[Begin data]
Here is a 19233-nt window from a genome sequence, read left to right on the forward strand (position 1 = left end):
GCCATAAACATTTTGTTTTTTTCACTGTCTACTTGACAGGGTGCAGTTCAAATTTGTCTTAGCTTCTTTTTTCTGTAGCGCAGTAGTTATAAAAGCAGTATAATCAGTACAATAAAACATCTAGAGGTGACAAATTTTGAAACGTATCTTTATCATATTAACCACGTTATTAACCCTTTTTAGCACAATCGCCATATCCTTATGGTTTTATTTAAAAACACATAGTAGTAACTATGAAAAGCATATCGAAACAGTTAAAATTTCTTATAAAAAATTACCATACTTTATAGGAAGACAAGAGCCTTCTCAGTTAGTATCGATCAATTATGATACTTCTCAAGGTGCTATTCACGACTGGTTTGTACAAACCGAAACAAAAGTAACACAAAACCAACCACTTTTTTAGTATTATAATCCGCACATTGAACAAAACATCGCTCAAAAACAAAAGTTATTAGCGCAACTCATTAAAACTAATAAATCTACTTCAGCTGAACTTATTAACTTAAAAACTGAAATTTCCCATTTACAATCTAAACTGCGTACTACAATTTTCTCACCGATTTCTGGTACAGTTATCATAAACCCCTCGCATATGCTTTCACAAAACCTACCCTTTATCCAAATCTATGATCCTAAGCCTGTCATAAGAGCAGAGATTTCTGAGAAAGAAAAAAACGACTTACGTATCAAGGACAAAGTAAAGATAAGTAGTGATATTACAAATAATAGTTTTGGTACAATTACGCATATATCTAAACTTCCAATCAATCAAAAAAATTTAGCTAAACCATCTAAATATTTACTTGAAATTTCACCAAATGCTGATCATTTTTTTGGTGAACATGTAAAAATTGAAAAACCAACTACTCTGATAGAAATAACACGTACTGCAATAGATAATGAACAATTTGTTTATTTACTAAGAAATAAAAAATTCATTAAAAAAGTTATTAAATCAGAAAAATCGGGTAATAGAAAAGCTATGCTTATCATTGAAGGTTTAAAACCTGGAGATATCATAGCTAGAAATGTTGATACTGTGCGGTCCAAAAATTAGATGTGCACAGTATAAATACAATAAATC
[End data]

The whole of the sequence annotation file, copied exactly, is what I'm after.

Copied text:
Here is a 19233-nt window from a genome sequence, read left to right on the forward strand (position 1 = left end):
GCCATAAACATTTTGTTTTTTTCACTGTCTACTTGACAGGGTGCAGTTCAAATTTGTCTTAGCTTCTTTTTTCTGTAGCGCAGTAGTTATAAAAGCAGTATAATCAGTACAATAAAACATCTAGAGGTGACAAATTTTGAAACGTATCTTTATCATATTAACCACGTTATTAACCCTTTTTAGCACAATCGCCATATCCTTATGGTTTTATTTAAAAACACATAGTAGTAACTATGAAAAGCATATCGAAACAGTTAAAATTTCTTATAAAAAATTACCATACTTTATAGGAAGACAAGAGCCTTCTCAGTTAGTATCGATCAATTATGATACTTCTCAAGGTGCTATTCACGACTGGTTTGTACAAACCGAAACAAAAGTAACACAAAACCAACCACTTTTTTAGTATTATAATCCGCACATTGAACAAAACATCGCTCAAAAACAAAAGTTATTAGCGCAACTCATTAAAACTAATAAATCTACTTCAGCTGAACTTATTAACTTAAAAACTGAAATTTCCCATTTACAATCTAAACTGCGTACTACAATTTTCTCACCGATTTCTGGTACAGTTATCATAAACCCCTCGCATATGCTTTCACAAAACCTACCCTTTATCCAAATCTATGATCCTAAGCCTGTCATAAGAGCAGAGATTTCTGAGAAAGAAAAAAACGACTTACGTATCAAGGACAAAGTAAAGATAAGTAGTGATATTACAAATAATAGTTTTGGTACAATTACGCATATATCTAAACTTCCAATCAATCAAAAAAATTTAGCTAAACCATCTAAATATTTACTTGAAATTTCACCAAATGCTGATCATTTTTTTGGTGAACATGTAAAAATTGAAAAACCAACTACTCTGATAGAAATAACACGTACTGCAATAGATAATGAACAATTTGTTTATTTACTAAGAAATAAAAAATTCATTAAAAAAGTTATTAAATCAGAAAAATCGGGTAATAGAAAAGCTATGCTTATCATTGAAGGTTTAAAACCTGGAGATATCATAGCTAGAAATGTTGATACTGTGCGGTCCAAAAATTAGATGTGCACAGTATAAATACAATAAATC